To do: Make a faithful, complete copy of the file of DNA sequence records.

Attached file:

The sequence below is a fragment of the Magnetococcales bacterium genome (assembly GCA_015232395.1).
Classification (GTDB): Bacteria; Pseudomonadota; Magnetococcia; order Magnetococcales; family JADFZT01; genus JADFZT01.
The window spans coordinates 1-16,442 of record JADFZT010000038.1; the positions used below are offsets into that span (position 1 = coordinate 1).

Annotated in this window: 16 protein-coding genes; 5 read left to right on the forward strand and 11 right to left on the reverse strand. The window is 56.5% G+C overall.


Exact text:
The sequence below is a fragment of the Magnetococcales bacterium genome (assembly GCA_015232395.1).
Classification (GTDB): Bacteria; Pseudomonadota; Magnetococcia; order Magnetococcales; family JADFZT01; genus JADFZT01.
The window spans coordinates 1-16,442 of record JADFZT010000038.1; the positions used below are offsets into that span (position 1 = coordinate 1).

Annotated in this window: 16 protein-coding genes; 5 read left to right on the forward strand and 11 right to left on the reverse strand. The window is 56.5% G+C overall.